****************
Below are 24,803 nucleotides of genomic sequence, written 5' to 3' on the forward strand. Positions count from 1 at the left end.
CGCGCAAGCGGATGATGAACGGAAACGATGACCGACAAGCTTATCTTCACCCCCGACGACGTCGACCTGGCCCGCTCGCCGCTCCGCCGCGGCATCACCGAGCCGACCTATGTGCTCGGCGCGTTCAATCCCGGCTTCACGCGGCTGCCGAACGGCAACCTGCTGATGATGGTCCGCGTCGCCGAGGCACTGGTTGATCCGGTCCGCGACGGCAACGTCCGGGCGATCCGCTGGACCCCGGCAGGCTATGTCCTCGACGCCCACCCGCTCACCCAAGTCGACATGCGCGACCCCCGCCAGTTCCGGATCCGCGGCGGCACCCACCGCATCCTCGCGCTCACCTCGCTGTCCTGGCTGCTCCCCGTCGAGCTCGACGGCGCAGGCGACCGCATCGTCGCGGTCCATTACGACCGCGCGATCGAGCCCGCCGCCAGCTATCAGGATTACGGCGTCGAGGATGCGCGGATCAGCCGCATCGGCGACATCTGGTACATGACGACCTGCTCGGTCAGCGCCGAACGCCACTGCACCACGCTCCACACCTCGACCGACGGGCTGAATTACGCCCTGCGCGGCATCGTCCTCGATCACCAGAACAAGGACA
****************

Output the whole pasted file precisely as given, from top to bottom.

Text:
Below are 24,803 nucleotides of genomic sequence, written 5' to 3' on the forward strand. Positions count from 1 at the left end.
CGCGCAAGCGGATGATGAACGGAAACGATGACCGACAAGCTTATCTTCACCCCCGACGACGTCGACCTGGCCCGCTCGCCGCTCCGCCGCGGCATCACCGAGCCGACCTATGTGCTCGGCGCGTTCAATCCCGGCTTCACGCGGCTGCCGAACGGCAACCTGCTGATGATGGTCCGCGTCGCCGAGGCACTGGTTGATCCGGTCCGCGACGGCAACGTCCGGGCGATCCGCTGGACCCCGGCAGGCTATGTCCTCGACGCCCACCCGCTCACCCAAGTCGACATGCGCGACCCCCGCCAGTTCCGGATCCGCGGCGGCACCCACCGCATCCTCGCGCTCACCTCGCTGTCCTGGCTGCTCCCCGTCGAGCTCGACGGCGCAGGCGACCGCATCGTCGCGGTCCATTACGACCGCGCGATCGAGCCCGCCGCCAGCTATCAGGATTACGGCGTCGAGGATGCGCGGATCAGCCGCATCGGCGACATCTGGTACATGACGACCTGCTCGGTCAGCGCCGAACGCCACTGCACCACGCTCCACACCTCGACCGACGGGCTGAATTACGCCCTGCGCGGCATCGTCCTCGATCACCAGAACAAGGACA